MA2MPHNU-Mathematical Physics

Module Provider: Mathematics and Statistics
Number of credits: 10 [5 ECTS credits]
Terms in which taught: Spring term module
Pre-requisites: MA0MANU Mathematical Analysis and MA1LA Linear Algebra and MA1DE1NU Differentiable Equations I
Non-modular pre-requisites:
Modules excluded:
Current from: 2020/1

Module Convenor: Dr Calvin Smith


Type of module:

Summary module description:

The course continues the applied stream of mathematical education from e.g. mathematical modelling and facilitates to choose further physics- or biology-related modules in the third and fourth years. In this module, we show for several examples how mathematical problems arise in the description of nature and what their solution means for the phenomena under study. In this module you will also study how different mathematical concepts arise from physical phenomena, and in particular discover that completely different areas of physics can be described by exactly the same mathematical equations.

The Module lead at NUIST is Dr Raul Sanchez Galan.


  1. Foster a fluency in dialogue between mathematical and physical sciences;

  2. Build up mathematical intuition from analogies with physical problems;

  3. Familiarise students with the elements of theoretical physics to broaden their horizons.

Assessable learning outcomes:

By the end of the module students will be familiar with the concepts of units, dimensional analysis and well-defined physical laws. They will be able to apply them to analyse physical descriptions and formulate well-defined mathematical problems based on the descriptions.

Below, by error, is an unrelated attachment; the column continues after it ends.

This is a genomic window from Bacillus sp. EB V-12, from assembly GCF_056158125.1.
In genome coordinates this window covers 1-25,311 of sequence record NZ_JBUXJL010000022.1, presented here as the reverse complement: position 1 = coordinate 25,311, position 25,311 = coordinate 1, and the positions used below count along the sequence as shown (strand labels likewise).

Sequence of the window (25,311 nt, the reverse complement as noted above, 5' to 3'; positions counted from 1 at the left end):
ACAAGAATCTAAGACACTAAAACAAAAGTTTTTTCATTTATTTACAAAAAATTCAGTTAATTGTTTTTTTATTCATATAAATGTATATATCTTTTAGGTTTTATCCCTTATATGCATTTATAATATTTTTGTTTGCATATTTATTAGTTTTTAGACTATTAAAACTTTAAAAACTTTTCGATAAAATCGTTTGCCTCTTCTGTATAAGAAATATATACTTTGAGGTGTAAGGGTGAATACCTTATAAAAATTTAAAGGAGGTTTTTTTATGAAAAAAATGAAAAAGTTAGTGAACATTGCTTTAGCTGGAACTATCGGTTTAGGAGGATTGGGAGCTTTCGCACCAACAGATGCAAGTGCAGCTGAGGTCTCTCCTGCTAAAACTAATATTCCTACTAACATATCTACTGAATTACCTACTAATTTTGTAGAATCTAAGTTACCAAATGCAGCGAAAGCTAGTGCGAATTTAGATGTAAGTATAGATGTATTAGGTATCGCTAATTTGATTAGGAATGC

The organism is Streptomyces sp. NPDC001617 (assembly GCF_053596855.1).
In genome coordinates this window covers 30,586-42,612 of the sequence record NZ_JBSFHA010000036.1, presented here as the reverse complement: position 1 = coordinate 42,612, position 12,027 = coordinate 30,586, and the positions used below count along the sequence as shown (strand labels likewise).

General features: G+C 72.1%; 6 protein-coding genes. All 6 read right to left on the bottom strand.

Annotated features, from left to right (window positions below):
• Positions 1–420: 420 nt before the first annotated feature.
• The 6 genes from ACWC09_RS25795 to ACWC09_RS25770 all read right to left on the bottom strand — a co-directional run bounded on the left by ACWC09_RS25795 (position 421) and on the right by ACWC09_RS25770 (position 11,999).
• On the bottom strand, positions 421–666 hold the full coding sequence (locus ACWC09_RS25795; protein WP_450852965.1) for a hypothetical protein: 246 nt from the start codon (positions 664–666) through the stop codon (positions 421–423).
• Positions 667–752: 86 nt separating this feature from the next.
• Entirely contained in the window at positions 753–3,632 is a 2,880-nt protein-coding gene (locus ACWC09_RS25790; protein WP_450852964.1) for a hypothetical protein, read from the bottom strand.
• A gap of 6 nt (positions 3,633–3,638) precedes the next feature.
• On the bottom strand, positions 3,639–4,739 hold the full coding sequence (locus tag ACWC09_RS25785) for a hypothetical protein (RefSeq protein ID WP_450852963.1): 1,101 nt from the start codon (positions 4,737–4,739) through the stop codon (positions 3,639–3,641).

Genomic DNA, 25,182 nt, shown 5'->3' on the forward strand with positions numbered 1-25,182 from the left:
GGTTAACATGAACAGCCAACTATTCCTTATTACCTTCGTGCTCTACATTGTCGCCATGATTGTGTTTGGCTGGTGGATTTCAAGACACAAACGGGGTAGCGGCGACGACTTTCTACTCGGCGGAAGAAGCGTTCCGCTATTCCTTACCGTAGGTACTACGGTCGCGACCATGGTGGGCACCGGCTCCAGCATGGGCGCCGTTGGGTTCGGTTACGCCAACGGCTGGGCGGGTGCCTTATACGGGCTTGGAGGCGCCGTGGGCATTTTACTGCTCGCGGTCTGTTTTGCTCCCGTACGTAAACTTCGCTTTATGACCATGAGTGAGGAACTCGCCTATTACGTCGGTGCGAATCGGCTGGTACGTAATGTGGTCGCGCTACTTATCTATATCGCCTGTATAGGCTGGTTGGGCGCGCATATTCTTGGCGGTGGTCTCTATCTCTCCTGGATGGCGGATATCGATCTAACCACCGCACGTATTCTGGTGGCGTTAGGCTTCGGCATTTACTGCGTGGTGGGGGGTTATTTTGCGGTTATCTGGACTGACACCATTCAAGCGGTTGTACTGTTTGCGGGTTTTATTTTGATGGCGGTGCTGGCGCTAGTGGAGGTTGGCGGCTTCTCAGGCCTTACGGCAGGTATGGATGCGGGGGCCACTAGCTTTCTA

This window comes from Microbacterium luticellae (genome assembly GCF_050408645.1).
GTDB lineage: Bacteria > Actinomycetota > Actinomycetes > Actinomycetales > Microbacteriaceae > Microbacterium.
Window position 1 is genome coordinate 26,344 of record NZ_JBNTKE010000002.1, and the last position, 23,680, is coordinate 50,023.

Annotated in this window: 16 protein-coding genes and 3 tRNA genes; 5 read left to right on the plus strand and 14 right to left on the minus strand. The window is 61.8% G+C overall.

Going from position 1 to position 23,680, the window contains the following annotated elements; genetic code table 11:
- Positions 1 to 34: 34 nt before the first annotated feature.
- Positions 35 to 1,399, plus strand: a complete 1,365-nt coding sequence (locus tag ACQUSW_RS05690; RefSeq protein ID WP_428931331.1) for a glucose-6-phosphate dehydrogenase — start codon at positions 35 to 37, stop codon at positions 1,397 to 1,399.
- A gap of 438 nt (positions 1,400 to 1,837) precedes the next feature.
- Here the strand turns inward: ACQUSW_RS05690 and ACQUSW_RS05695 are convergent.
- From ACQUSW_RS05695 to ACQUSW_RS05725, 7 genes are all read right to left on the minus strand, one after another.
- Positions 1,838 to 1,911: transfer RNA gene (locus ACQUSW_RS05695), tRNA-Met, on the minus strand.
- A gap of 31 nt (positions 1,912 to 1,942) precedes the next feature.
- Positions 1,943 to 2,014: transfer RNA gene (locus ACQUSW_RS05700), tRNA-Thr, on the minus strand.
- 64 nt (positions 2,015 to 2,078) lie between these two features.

The main skill we will be developing during the module is the ability to separate important factors from the unimportant ones and to create models of different levels of sophistication. We will study these using examples from heat transfer and mass diffusion.

Additional outcomes:

Confidence in facing real world problems.

Outline content:

  • Newtonian Mechanics;

  • Conservation laws;

  • System of units, dimensional analysis;

  • Continuity and diffusion equations;

  • Laws of Thermodynamics;

  • Heat equation;

  • Variational principles in nature.

Brief description of teaching and learning methods:

Lectures supported by problem sheets and lecture-based tutorials.

Contact hours:
  Autumn Spring Summer
Lectures 48
Tutorials 16
Guided independent study: 36
Total hours by term 0 100 0
Total hours for module 100

Summative Assessment Methods:
Method Percentage
Written exam 70
Written assignment including essay 30

Summative assessment- Examinations:

2 hours.

Summative assessment- Coursework and in-class tests:

A number of assignments and one examination.

Formative assessment methods:

Problem sheets and one midterm exam.

Penalties for late submission:

The Module Convenor will apply the following penalties for work submitted late:

  • where the piece of work is submitted after the original deadline (or any formally agreed extension to the deadline): 10% of the total marks available for that piece of work will be deducted from the mark for each working day[1] (or part thereof) following the deadline up to a total of five working days;
  • where the piece of work is submitted more than five working days after the original deadline (or any formally agreed extension to the deadline): a mark of zero will be recorded.
The University policy statement on penalties for late submission can be found at:
You are strongly advised to ensure that coursework is submitted by the relevant deadline. You should note that it is advisable to submit work in an unfinished state rather than to fail to submit any work.

Assessment requirements for a pass:

A mark of 40% overall.

Reassessment arrangements:

One examination paper of 2 hours duration in June/July - the resit module mark will be the higher of the exam mark (100% exam) and the exam mark plus previous coursework marks (70% exam, 30% coursework).

Additional Costs (specified where applicable):

Last updated: 17 April 2020


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